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12 thoughts on “Deployment Warning…

  1. Emma B on said:

    Best of luck Mr. Just give supply plenty of time to get you any bits you are missing and take a stack of blueys. We will all be with you in spirit 🙂

  2. Karen C on said:

    Yep, best of luck to you. It’ll be great to hear of your preparations, and how you and family are doing in the run up. We’ll all be with you in spirit! 🙂

  3. Alex on said:

    Thank you for posting this, and I hope you have a positive experience in Afganistan. In addition, this post has contextualised how I feel about joining, in particular in writing “We all need to test and push ourselves”. I shall bear that in mind as I enter training that is probably more strenuous than anything I will have experienced before. So thanks for that too.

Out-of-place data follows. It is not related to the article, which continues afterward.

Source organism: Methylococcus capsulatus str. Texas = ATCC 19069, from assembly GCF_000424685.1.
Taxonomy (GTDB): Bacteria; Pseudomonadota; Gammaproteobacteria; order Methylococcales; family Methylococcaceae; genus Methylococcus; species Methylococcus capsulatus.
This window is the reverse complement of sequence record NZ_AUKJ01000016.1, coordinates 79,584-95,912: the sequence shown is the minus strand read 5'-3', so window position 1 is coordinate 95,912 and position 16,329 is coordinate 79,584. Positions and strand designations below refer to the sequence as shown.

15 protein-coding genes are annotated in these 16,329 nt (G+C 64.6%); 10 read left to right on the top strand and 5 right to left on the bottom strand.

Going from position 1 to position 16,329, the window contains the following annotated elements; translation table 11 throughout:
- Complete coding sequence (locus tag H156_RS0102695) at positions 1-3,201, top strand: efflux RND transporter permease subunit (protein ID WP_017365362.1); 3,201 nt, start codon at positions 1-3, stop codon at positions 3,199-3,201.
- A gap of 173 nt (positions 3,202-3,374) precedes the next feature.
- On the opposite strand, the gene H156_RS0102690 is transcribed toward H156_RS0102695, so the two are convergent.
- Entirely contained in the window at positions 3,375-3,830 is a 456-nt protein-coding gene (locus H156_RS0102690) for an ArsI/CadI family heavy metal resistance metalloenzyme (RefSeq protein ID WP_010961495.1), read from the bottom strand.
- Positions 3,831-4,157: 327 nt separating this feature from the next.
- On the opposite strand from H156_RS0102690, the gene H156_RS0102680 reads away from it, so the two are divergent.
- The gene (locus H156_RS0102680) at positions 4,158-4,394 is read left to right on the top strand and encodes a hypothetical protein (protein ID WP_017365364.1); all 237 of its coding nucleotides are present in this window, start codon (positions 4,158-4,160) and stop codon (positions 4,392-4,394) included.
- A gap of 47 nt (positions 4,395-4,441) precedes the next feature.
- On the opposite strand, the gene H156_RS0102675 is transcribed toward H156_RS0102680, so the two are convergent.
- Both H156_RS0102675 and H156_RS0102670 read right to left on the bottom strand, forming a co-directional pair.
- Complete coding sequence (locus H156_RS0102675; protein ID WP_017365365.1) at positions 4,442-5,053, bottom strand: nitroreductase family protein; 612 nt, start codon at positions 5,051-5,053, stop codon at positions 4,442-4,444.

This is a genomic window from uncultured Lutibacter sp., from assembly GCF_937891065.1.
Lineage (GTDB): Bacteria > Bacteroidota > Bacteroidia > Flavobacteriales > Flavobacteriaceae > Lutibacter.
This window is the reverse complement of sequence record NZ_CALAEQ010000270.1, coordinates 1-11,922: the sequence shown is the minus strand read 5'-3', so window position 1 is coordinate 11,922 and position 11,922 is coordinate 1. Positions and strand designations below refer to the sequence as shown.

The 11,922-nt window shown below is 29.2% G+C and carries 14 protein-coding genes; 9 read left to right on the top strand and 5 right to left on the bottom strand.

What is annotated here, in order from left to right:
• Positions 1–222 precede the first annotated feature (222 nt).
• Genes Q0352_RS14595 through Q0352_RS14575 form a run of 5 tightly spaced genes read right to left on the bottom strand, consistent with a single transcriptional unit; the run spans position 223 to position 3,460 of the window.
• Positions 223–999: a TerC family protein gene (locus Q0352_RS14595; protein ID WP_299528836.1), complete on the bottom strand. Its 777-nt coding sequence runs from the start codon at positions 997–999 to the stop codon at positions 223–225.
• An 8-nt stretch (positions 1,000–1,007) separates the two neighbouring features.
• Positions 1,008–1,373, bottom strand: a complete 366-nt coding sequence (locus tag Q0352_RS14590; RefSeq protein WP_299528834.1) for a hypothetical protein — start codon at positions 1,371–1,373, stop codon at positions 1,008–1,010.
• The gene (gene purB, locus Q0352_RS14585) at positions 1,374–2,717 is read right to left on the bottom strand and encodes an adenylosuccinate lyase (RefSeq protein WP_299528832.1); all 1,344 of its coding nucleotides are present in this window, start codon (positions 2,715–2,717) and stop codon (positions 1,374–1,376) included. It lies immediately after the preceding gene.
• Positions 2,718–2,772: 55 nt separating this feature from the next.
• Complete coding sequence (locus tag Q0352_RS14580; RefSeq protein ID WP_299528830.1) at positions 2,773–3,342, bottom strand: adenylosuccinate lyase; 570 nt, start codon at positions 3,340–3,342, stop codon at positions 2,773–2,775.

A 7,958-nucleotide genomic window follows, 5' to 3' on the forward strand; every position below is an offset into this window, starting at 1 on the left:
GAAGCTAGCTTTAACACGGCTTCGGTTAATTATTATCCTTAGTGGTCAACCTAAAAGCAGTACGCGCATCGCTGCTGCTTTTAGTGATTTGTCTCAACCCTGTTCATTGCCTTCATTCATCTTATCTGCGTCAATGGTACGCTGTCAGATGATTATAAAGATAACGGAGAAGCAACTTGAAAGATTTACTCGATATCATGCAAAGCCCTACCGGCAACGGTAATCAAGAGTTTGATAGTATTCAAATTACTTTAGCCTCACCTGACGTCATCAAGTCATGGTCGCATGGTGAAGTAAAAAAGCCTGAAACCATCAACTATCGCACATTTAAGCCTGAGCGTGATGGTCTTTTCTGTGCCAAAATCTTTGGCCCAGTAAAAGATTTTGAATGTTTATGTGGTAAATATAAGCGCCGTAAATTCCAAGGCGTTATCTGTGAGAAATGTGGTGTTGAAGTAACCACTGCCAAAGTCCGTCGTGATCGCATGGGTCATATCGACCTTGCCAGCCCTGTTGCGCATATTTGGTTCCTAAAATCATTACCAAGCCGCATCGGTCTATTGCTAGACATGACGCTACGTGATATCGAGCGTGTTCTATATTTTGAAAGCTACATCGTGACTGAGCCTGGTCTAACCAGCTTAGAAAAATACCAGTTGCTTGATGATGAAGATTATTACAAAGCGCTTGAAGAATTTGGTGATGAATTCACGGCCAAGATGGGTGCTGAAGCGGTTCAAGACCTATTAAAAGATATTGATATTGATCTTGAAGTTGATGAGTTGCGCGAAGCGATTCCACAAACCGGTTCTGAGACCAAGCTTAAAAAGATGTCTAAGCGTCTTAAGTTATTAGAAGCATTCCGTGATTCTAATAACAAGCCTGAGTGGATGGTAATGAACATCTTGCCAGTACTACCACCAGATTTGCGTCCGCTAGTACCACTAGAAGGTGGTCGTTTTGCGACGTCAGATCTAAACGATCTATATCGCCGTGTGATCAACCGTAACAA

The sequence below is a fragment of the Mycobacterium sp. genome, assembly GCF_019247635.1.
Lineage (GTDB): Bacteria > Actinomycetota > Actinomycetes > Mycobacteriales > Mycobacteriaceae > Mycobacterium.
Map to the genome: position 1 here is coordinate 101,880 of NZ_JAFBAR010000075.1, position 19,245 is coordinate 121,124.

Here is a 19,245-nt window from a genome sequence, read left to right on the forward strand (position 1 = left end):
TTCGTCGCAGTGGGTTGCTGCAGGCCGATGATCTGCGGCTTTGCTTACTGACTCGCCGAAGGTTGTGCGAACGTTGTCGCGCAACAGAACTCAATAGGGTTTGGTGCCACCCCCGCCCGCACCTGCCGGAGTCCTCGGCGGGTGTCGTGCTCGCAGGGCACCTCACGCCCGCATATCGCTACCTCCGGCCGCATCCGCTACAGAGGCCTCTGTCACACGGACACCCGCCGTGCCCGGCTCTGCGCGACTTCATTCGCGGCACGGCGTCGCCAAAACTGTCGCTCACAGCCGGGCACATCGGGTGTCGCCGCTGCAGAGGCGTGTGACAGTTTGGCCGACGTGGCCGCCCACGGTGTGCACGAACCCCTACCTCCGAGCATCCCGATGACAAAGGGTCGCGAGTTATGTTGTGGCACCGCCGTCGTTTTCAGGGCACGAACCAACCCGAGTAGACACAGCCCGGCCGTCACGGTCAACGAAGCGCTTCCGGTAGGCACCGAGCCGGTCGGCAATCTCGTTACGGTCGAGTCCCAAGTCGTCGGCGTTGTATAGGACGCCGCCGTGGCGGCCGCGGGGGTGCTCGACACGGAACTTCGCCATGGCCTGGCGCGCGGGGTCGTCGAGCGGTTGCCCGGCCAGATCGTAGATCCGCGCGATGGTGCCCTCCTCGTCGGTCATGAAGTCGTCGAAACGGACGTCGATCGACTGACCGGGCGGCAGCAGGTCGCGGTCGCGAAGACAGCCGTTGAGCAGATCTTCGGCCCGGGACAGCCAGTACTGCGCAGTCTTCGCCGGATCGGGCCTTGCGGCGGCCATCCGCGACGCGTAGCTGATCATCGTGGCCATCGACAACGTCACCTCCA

Now, August just needs to hurry up and happen.

  4. Albertina McNeill on said:

    Sounds like you’ll be up to many of the positive things that the UK’s armed forces do everyday in Afghanistan but we rarely get to hear about. I know you will change that and that your readers will spread the word. At the risk of sucking up I think you are just the sort of person we need out there. Good luck when it happens.

  5. Good luck out there, by the time you’re back I’ll be out of training, on unit and mostly probably preparing to go out there myself so reading about your experiances will definately be good.

  6. What can one say ,I am actully stuck for words .

    Hopefully in oct-nov 2011 ,You will be reading my comments and saying , I did it and you will be so proud of me and my family .

    Good luck and bestwishes for your tour and we will pray that you and everyone will return home safe


  7. @12CrassSongs on said:

    I’d like to thank you for this blog entry, & wish you a safe, happy & productive tour.